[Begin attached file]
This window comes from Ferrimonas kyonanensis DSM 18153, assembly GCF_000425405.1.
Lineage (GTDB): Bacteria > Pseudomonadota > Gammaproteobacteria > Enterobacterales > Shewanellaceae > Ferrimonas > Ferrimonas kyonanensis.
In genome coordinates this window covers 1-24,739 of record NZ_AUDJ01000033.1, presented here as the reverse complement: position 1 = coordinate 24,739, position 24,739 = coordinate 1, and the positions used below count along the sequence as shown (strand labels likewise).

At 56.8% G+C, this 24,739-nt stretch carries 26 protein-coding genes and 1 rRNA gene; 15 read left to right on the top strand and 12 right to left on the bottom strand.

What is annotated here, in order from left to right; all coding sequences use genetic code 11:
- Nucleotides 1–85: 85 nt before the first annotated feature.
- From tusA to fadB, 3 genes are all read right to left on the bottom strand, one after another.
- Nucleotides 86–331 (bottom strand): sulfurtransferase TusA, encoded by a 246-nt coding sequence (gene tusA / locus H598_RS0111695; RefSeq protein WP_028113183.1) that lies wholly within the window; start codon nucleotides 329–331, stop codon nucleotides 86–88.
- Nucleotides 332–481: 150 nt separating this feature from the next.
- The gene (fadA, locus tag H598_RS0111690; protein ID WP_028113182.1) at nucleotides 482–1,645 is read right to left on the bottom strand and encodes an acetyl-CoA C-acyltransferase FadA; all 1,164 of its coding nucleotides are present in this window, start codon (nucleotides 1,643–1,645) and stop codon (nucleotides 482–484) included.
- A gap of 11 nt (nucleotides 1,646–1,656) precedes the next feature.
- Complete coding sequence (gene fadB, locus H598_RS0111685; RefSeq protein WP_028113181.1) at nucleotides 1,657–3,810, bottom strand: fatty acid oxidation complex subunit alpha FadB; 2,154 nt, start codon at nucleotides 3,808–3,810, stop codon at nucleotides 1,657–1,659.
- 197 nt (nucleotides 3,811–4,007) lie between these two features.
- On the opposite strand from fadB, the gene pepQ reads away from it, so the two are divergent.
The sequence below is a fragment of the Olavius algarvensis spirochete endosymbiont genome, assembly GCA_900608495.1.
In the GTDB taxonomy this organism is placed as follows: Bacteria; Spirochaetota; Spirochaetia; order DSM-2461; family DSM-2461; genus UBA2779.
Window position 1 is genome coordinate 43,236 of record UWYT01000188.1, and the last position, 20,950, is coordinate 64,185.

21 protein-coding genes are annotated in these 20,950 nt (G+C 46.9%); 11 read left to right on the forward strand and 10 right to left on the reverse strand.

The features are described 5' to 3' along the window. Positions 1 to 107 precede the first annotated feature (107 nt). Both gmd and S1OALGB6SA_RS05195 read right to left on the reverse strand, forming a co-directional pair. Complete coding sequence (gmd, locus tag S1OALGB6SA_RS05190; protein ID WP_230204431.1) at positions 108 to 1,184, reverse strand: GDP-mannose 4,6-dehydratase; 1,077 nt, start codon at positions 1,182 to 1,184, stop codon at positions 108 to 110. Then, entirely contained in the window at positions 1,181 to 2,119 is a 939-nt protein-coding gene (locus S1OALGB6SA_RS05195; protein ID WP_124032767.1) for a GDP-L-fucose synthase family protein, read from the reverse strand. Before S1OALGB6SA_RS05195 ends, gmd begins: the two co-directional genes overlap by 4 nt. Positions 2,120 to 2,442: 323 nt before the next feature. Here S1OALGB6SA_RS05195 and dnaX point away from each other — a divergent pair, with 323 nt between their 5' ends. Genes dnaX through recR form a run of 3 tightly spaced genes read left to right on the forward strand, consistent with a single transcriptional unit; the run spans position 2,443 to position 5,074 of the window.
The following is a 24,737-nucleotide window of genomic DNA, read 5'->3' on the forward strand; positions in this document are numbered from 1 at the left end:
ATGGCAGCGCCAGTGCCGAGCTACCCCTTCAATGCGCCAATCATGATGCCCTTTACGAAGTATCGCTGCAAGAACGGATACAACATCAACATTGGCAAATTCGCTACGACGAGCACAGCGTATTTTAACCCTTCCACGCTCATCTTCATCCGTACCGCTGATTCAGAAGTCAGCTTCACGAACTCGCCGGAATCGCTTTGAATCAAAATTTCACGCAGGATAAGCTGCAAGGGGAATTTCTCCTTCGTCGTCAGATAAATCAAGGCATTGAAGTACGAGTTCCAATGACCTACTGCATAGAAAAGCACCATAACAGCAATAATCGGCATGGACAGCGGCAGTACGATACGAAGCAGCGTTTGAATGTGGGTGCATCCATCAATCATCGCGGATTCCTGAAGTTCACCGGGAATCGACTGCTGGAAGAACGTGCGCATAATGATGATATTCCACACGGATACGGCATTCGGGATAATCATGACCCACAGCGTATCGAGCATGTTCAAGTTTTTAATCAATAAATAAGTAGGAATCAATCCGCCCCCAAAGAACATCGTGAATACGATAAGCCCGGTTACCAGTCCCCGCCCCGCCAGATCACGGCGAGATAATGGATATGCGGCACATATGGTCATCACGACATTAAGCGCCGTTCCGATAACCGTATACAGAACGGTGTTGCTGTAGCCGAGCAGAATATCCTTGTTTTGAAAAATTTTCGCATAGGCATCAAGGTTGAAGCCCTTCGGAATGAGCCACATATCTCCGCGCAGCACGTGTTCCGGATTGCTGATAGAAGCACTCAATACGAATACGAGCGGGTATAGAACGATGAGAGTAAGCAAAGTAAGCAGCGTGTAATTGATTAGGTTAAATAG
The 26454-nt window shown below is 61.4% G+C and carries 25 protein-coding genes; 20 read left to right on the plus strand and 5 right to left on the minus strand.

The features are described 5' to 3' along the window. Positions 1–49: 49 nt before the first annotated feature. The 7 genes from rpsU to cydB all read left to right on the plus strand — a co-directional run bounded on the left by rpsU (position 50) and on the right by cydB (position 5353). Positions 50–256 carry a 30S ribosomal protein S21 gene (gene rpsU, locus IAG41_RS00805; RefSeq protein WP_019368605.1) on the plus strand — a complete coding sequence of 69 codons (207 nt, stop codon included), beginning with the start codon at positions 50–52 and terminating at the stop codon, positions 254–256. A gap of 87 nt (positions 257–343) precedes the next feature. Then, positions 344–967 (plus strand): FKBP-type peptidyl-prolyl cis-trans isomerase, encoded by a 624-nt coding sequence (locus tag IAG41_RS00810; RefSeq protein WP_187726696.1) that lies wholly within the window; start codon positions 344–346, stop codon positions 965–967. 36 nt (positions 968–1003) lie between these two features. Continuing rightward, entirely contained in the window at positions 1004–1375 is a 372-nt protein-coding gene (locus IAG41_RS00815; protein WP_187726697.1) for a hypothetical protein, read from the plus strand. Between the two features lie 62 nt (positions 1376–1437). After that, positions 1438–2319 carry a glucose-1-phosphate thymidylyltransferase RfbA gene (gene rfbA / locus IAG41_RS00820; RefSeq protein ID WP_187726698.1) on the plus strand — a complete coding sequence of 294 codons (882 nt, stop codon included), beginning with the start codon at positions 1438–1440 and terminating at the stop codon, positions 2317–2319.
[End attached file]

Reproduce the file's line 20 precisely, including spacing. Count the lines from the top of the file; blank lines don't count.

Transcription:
The following is a 24,737-nucleotide window of genomic DNA, read 5'->3' on the forward strand; positions in this document are numbered from 1 at the left end: